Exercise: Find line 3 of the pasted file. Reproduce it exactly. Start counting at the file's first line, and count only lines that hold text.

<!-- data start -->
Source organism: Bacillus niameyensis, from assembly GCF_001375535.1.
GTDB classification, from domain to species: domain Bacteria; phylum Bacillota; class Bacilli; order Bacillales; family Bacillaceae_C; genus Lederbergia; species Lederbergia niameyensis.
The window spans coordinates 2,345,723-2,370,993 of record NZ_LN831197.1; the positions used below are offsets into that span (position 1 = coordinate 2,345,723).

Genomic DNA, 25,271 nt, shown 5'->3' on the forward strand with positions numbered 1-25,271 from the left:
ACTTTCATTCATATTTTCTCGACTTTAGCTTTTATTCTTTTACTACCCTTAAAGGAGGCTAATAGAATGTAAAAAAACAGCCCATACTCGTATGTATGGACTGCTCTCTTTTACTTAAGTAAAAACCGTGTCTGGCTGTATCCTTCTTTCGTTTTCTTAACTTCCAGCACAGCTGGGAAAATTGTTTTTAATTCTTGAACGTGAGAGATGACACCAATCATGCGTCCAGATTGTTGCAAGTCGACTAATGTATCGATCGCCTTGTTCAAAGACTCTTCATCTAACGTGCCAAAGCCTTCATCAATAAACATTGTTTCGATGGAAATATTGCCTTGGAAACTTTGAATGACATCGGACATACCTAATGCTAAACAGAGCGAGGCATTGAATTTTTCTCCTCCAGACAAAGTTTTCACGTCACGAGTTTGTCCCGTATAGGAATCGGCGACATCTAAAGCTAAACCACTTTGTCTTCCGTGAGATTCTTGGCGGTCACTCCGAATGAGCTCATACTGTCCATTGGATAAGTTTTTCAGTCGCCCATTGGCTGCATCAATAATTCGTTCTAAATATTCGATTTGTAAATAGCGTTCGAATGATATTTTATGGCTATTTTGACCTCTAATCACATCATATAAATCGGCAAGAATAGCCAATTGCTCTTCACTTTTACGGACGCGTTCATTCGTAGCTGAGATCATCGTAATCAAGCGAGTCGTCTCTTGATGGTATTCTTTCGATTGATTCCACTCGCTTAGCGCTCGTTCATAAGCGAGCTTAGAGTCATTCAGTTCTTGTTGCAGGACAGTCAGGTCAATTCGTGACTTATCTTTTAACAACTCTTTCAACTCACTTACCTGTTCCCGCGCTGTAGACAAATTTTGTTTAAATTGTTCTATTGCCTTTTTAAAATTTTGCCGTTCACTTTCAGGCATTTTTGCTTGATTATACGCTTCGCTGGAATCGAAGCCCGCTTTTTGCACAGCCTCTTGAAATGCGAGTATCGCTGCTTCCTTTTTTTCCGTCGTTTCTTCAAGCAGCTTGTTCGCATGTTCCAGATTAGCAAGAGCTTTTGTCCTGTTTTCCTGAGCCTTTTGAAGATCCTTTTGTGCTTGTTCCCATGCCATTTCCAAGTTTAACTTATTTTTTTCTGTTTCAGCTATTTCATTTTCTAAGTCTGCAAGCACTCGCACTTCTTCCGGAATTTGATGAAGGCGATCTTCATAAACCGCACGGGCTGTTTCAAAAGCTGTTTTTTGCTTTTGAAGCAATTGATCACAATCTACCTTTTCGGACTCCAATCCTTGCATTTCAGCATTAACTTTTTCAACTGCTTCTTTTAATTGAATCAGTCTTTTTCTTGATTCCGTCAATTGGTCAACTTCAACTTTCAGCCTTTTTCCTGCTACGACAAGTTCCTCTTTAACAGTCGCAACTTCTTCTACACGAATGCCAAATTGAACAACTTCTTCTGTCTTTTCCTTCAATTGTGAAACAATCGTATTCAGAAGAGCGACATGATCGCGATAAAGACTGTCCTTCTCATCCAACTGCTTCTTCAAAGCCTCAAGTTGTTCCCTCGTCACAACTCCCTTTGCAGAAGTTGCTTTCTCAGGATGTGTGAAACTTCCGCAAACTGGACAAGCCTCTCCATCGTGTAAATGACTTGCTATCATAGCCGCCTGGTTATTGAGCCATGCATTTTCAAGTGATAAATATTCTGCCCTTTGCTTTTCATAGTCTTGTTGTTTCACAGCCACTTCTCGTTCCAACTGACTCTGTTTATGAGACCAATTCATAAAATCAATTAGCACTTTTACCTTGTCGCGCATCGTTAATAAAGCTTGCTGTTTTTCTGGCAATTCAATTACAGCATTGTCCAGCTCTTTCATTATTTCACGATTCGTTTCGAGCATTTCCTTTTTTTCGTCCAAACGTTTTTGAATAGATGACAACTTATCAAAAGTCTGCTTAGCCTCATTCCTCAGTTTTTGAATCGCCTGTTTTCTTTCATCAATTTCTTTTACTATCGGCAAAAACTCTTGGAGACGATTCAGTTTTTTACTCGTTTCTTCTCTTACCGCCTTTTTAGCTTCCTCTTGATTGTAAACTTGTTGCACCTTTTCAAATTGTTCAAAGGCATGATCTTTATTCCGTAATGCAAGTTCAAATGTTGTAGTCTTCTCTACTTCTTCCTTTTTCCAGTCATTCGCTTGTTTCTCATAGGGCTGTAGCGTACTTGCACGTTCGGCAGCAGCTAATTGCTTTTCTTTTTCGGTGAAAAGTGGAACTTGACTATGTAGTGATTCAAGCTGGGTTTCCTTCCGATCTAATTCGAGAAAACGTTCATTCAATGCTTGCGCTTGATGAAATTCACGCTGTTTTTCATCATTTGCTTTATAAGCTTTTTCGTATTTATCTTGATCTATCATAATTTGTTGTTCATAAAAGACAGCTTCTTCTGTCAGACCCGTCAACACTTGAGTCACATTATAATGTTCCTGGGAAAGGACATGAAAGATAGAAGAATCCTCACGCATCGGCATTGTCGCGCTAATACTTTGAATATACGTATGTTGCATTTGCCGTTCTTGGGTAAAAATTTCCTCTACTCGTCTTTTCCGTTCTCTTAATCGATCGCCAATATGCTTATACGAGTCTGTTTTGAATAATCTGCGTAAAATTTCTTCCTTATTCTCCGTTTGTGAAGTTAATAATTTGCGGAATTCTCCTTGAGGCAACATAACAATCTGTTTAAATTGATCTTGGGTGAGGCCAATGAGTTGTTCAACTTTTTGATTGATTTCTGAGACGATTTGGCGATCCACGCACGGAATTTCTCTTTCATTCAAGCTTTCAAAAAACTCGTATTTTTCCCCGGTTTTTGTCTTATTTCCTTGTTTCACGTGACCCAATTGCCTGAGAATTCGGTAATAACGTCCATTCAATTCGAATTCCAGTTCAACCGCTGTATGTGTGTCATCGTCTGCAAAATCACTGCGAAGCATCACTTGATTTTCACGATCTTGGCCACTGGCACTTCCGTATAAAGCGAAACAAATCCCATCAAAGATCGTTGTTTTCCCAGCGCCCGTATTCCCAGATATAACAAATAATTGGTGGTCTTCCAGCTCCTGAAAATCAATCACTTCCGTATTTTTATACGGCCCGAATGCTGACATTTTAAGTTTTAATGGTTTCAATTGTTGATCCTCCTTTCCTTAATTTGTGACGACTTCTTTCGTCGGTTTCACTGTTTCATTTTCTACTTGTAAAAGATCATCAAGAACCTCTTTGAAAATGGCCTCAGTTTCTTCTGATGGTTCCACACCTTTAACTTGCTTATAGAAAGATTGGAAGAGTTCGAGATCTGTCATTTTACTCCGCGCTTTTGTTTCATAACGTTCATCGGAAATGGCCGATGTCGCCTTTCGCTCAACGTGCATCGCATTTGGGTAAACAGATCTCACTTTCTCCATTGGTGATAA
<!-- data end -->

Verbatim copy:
The window spans coordinates 2,345,723-2,370,993 of record NZ_LN831197.1; the positions used below are offsets into that span (position 1 = coordinate 2,345,723).